In El Dorado County there were, at one time or another, over 100 post offices with some 120 different names. Some had a short life and some apparently never even existed at all, although history books make reference to them. The latter were appropriately called phantom post offices. Many others, once established, continue to operate until this day.
BIJOU: This early post office was established at this town on the south end of Lake Tahoe on September 11, 1888, when it was moved here from Rowland, about one and one-half miles to the west. The Rowland Post Office had been established on June 26, 1874, and was named for Bernard F. Rowland who developed this vacation and recreation resort and it’s first postmaster was Sophonia Rowland.
Bijou was named for the French word for “jewel” and was originally a lumber center, before becoming a vacation resort. The Bijou Post Office was discontinued on March 24, 1967, when mail service was taken over by South Lake Tahoe Post Office. Bijou’s first postmaster was Anthony W. Ransey.
BOTTLE HILL: There are at least three stories behind why this mining camp near Georgetown, where a post office was established on May 28, 1855, was named Bottle Hill or Bottle Hill Diggings.
The first story contends that some miners paused here in 1849 while searching for gold and saw a bottle under a bush. Picking it up, they found it was full of whiskey, which they soon consumed. Believing it was an omen, they went to mining on the hill, starting this camp four miles north of Georgetown.
The second story mentions some miners coming across a pile of bottles at this location.
The third, and most likely story, says that the town was named after a nearby bottle shaped hill in the Hornblende Mountains.
The Bottle Hill Post Office, where Samuel M. Jamison had been the first postmaster, was discontinued on August 17, 1859 and moved to Georgetown.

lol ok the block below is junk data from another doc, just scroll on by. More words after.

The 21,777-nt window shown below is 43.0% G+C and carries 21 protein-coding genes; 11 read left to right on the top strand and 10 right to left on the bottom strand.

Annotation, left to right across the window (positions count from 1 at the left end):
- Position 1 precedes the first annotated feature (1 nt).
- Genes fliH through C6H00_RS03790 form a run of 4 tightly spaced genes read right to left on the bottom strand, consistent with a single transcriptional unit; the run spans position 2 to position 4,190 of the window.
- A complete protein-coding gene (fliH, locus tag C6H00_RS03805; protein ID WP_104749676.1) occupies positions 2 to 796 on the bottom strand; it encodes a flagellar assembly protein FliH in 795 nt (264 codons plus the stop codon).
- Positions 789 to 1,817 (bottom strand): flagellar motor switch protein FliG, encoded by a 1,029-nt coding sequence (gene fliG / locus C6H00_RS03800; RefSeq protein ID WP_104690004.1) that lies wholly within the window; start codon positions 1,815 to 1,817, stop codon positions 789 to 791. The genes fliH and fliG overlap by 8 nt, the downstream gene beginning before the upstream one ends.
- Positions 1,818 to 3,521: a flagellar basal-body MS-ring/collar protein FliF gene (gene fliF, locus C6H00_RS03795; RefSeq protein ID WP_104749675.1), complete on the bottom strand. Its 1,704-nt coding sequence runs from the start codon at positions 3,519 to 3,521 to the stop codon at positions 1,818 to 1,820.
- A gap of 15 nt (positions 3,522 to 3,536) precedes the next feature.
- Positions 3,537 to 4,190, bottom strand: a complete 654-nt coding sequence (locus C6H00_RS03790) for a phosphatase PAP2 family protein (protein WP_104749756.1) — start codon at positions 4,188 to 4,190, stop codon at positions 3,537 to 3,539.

The community, seven miles to the east of Placerville, was at one time was known as Seven Mile House, although there was no post office by that name.
The Camino Post Office, which is still in operation, is listed as being four miles east of Smith’s Flat and two miles west of Fyffe (believed to be Sportsman’s Hall, although the distances are incorrect). The first postmaster for Camino was Margaret S. Hoff.
CAMP RICHARDSON: This summer or seasonal post office, located at the south end of Lake Tahoe, was named after the first postmaster, Alonzo L. Richardson and has a confusing history involving other post offices and name changes.
Originally, there was a post office called Lake Valley. It was officially established on September 17, 1861. However, the August 2, 1858 issue of the Sacramento Union reports a Lake Valley Post Office with Martin Smith serving as postmaster. It should be noted that this same issue of the Union listed another Tahoe basin post office, Job’s Store, with Mosses Job as postmaster and there is no official record of such a post office ever existing.
The “official” Lake Valley Post Office, which was at the location of the Pioneer Stage Line Company station known as “Yank’s Station”, was discontinued on December 26, 1863 when its name was changed to Taho, a corruption of the Washoe Indian word “tahooee” meaning “much water”, with Underhill Van Wagner as its first postmaster.
The Taho Post Office was discontinued on December 20, 1870 when its name was changed to Tallac, an Indian word meaning “large mountain”, and Ephraim “Yank” Clement designated as the postmaster. A few months later, on February 15, 1871, the name of the post office was changed back to Lake Valley.
A Tallac Post Office was reestablished, apparently at a different location, on March 12, 1875 and on November 13, 1883, moved one-half mile to the east. On March 10, 1888 the post office was moved back again, one-half mile to the west. Service at the Tallac Post Office ended on June 16, 1927 when its name was changed to Camp Richardson.
The Camp Richardson Post Office was discontinued on October 9, 1964. It was reestablished as an Independent Rural Station of Tahoe Valley on June 1, 1965 and became a Rural Branch of South Lake Tahoe on March 24, 1967. It was discontinued on January 15, 1973.
Sources for this story include, “History of California Post Offices, 1849-1976”, researched by H. E. Salley (1976); “The Gold Rush Mail Agents to California and Their Postal Markings”, by Theron Wierenga” (1987); “California Town Postmarks, 1849-1935”, by John H. Williams (1997); “Short Stories Regarding The History of South El Dorado County”, by D. A. Wright (undated); the “History of El Dorado County”, by Paolo Sioli (1883), reprinted and indexed by the El Dorado Friends of the Library (1998); and the archives of the Mountain Democrat, Empire County Argus and Placer Times (on microfilm at the El Dorado County Main Library).